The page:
Four Leadership Lessons I Learned From My Kids

It has been said “the real magic wand is the child’s own mind” (Gasset) and I could not agree more.

I am often reminded of the wisdom of children.  In many ways this statement is counter intuitive, after all, are we not the ones supposed to be teaching them of the ways of the world?

The truth is children are teachers, and the lessons they teach us are real and profound – if (and only if) we are willing to receive them.

WE are the students, almost as often as the opposite applies.

The question is, are we truly hearing the lessons our children are teaching us?

Here are four lessons I have learned about leadership FROM MY KIDS:
Lesson 1:  “You’re not the boss of me!”  

This was shouted at me by my cross seven-year a few days ago, when he felt I was just getting a little too task oriented and ‘bossy’ (ah-hem) for my own good.

What can we learn from this?

Leaders can never underestimate the power of ownership of targets/goals, and the value of choice and responsibility (in terms of self motivation).  As Sir John Whitmore so eloquently put it – “when I want to, I perform better than when I have to.  I want to for me.  I have to for you.  Self motivation is a matter of choice.”

Lesson 2:  “No one is listening to me!”  

This is often spouted from our youngest, who is constantly fighting for a voice in our family.

What can we learn from this?

One of my most valued mantras is to spend more time truly listening and understanding than telling and talking.  And by this I mean ‘active listening’, not waiting for the other person to stop talking so you can tell them how it really is!

Lesson 3:     “Look at me mama, aren’t I clever?! Look at this great picture I have drawn!” 

My little four year old girl is still in that wonderful phase where she thinks she is clever and beautiful.  As we grow older, these voices are drowned out by other, more judgemental ones.

What can we learn from this?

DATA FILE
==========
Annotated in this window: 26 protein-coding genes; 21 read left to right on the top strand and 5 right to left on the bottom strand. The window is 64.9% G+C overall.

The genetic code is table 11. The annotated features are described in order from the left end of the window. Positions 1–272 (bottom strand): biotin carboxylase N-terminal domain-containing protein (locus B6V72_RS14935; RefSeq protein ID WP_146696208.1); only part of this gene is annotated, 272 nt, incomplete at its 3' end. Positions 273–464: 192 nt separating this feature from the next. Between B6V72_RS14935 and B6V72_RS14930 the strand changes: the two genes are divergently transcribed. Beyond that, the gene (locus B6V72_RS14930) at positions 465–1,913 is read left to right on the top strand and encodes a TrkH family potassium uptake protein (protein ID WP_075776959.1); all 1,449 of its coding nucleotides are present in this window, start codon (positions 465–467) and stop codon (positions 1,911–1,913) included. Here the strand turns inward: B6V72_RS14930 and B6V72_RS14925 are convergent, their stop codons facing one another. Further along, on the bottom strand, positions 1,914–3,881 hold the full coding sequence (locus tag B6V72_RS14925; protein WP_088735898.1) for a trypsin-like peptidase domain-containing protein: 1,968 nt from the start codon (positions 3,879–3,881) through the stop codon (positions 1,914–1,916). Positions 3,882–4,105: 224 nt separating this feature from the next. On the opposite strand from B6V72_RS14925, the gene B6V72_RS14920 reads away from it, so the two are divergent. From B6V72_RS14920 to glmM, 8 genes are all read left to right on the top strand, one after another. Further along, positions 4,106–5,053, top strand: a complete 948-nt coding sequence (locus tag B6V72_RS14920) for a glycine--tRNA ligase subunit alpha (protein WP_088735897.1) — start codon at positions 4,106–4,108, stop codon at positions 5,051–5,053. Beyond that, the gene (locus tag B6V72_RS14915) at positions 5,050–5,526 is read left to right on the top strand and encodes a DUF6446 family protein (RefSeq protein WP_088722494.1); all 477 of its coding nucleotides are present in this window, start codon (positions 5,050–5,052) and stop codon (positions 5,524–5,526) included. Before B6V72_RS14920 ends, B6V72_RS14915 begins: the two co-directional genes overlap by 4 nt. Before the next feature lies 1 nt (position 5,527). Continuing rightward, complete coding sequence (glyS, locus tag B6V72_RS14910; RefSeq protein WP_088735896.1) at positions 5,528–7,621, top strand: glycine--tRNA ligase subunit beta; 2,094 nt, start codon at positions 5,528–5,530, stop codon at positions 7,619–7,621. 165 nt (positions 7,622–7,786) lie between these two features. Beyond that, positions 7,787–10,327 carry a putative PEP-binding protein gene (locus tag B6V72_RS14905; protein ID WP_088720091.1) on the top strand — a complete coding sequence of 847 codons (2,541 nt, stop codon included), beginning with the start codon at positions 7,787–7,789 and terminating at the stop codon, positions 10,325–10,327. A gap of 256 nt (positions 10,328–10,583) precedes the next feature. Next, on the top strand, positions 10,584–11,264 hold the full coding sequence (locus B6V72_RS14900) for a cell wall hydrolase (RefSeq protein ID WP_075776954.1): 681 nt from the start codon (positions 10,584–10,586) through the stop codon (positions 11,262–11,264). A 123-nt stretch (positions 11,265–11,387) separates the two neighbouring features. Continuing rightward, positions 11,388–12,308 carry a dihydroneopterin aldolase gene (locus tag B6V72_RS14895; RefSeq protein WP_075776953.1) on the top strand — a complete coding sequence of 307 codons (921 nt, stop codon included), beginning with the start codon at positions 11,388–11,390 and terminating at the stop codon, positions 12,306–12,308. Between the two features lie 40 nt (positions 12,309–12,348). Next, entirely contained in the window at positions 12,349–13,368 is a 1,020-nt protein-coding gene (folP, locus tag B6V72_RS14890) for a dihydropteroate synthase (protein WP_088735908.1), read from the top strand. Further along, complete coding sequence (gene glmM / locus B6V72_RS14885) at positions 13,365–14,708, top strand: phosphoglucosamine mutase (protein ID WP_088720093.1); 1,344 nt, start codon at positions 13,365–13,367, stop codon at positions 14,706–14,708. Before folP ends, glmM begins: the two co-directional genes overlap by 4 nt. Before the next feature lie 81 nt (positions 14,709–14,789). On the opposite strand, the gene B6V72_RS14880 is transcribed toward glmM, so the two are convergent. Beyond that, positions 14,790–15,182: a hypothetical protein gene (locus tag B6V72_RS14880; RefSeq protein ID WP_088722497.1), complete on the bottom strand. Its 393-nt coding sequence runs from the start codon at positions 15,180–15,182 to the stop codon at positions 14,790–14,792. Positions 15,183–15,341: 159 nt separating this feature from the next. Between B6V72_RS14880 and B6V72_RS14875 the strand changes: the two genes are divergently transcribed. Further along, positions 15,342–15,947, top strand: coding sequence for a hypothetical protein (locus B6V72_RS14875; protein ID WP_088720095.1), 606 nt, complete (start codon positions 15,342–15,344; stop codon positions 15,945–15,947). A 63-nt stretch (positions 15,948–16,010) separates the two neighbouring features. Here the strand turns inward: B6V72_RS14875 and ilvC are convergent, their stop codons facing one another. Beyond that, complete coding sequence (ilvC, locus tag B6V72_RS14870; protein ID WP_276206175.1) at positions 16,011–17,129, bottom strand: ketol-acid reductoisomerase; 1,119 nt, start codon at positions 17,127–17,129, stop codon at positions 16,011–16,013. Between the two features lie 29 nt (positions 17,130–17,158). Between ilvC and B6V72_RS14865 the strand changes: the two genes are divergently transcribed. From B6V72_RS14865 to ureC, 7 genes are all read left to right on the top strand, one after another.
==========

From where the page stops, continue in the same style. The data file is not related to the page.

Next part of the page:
I’m not suggesting we run around patting ourselves on the back all the time, or become egocentric, but she has taught me to celebrate the small things, and be proud of myself (and our teams) when it is deserved.

Our inner critic is so loud, allow some of that child-like attitude to reside in your head (and heart) as well.

Lesson 4:    Play and have fun. 

Watching my three kids giggling their proverbial b##ts off the other day as they played a game together made me think about flow.

Flow is when you are so enjoying what you do that time stands still – and the outcome is often far superior.

What can we learn from this?

For leaders, recognising that having fun is fundamental to expression, and to enabling creativity to truly flow.

We all know that laughter is the best medicine, but how often do we apply this magical tonic liberally within our organisations?

‘Play time’ (or time spent on working on an innovation of your choice) is a standard part of the working day for Google employees, and some of the most creative innovations have been born during these periods of enjoyment for their employees.

– Suzi
October 5th, 2012|

About the Author:

I'm a leadership coach with over 15 years of experience in working alongside CEOs and senior leaders to harness their full potential - and achieve maximum results. Thanks for following my blog, The Leader's Digest. Please leave your comments – I'd love to hear from you!

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